What Visas Do I Need to Study in the United States?

f you have considered studying abroad in the U.S., the first step you must take is to apply for a U.S. student visa. But before you can even apply for an education visa, you must first apply and be accepted by a U.S. institution of higher education that is certified by the Student Exchange and Visitor Program (SEVP). Once you have applied and been accepted by a SEVP-certified school of your choice, then you may apply for a student visa. The U.S. government offers three different types of non-immigrant student visas.

F Visa

The F student visa is for international students who wish to study at an accredited U.S. college or university or to study English at a university or English language institute. There are three types of F visas:

  • F-1: A visa for full-time students
  • F-2: A visa for dependents of F-1 visa holders, spouse, or children under 21 years old, including same-sex couples
  • F-3: A visa for students that commute across the Mexican or Canadian border to attend school part-time or full-time in the U.S., but maintain a residence in their country of origin

The F-1 college visa allows students to work on-campus for 20 hours a week or less. Students who wish can request permission for off-campus employment, or more work hours, through the U.S. Citizenship and Immigration Services (USCIS). Curricular Practical Training and Optional Practical Training may also be requested.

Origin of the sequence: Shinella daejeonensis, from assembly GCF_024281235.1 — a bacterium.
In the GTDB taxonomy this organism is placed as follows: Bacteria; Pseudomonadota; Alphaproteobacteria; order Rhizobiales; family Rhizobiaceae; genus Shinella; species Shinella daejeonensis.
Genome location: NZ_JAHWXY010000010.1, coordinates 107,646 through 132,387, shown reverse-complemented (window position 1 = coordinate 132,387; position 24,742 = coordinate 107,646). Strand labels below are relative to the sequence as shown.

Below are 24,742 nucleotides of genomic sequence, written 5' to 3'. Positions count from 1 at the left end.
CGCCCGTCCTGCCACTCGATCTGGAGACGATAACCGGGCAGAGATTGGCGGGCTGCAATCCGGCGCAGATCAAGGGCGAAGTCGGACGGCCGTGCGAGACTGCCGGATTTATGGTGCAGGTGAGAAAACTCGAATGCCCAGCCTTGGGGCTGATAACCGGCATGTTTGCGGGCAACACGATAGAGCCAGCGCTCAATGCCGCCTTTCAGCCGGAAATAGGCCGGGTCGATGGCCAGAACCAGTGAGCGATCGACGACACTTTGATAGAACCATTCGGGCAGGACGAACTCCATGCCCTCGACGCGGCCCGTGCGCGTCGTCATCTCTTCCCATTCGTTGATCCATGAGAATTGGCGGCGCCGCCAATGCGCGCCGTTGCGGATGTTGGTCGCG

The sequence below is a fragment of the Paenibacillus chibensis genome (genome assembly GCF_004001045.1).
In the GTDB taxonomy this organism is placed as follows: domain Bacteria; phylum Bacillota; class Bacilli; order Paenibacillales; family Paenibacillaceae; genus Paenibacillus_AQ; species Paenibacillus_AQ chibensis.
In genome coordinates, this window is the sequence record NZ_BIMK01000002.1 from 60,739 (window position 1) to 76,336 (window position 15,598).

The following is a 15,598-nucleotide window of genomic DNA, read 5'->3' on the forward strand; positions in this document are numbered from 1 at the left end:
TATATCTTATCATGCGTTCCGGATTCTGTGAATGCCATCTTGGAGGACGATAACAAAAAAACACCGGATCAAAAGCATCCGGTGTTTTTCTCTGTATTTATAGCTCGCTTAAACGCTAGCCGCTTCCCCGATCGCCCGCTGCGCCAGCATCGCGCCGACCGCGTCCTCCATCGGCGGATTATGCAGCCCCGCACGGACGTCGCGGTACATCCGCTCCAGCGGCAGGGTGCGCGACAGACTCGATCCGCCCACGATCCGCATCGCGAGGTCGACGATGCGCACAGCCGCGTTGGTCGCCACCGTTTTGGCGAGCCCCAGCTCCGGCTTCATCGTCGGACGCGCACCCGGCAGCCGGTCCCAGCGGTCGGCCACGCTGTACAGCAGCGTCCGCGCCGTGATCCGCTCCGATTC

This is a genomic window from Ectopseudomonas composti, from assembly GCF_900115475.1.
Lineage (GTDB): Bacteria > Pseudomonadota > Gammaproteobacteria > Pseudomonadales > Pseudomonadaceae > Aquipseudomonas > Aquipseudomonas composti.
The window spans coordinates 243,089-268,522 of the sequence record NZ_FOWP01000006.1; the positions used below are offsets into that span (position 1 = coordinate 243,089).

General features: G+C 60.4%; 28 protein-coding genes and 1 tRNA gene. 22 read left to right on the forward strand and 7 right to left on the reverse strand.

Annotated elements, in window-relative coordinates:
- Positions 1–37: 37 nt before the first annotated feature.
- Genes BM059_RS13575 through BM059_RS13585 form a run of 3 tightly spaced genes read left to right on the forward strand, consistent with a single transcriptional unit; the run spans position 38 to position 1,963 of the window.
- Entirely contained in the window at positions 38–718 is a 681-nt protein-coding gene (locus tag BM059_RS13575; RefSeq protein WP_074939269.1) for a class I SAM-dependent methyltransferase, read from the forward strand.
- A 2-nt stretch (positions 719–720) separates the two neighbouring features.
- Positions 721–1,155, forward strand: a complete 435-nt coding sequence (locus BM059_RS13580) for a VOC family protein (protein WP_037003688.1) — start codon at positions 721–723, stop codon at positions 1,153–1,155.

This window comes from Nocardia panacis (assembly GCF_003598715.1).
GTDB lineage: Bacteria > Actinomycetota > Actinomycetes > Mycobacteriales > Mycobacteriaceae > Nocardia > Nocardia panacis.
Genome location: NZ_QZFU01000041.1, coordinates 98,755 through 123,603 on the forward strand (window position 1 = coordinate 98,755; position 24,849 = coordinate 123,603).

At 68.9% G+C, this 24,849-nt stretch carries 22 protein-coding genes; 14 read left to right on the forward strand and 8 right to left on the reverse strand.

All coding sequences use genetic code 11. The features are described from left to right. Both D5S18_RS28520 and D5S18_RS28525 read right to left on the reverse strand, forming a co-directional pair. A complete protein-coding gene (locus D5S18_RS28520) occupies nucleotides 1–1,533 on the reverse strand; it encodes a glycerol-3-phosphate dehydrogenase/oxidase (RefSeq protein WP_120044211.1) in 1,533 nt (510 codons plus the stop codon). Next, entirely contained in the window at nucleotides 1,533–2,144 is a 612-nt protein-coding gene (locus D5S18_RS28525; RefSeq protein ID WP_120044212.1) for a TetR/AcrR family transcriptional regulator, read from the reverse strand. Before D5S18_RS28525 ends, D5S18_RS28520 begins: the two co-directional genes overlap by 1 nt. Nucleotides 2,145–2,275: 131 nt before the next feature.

The benefits of studying abroad are almost endless. /Michelle Obama

M Visa

Another type of visa for international students is the M visa. The M visa is for students who wish to study non-academic or vocational training or education at a U.S. institution. There are three types of M visas:

  • M-1: A visa for students studying non-academic or vocational subjects
  • M-2: A visa for dependents of M-1 visa holders, similar to F-2 visa holders
  • M-3: A visa for students who commute across the borders of Mexico and Canada, similar to those with F-3 visas, but with the purpose of studying non-academic or vocational subjects

M-1 students are allowed in the U.S. only for the duration of their program training plus any Optional Practical Training. M-1 students cannot be employed while studying in the U.S. and may not change their status to F-1.

J Visa

The last type of international student visa is the J visa. When considering a university visa application, the J visa is good for students if they wish to participate in a cultural exchange program, although it applies to high school and university. All applicants for this type of visa must be sponsored by a private sector or government program and meet eligibility requirements. J visa holders usually stay for one or two semesters. There are two types of J visas:

  • J-1: A visa for exchange students in an exchange program
  • J-2: A visa for dependents of J-1 visa holders (similar to F-2 and M-2 visas)

J-1 students are required to return to their home country for a minimum of two years after they complete their educational training if they are part of a government-funded exchange program.

Stratford Language Institute has a dedicated International Student Office to provide help and support to international students in all of their academic needs. We provide assistance with visa applications, Certificate of Eligibility, travel advice, issuing authorization, and recommendations for Curricular Practical Training and Optional Practical Training. Earning your degree has never been more attainable than now with Stratford.

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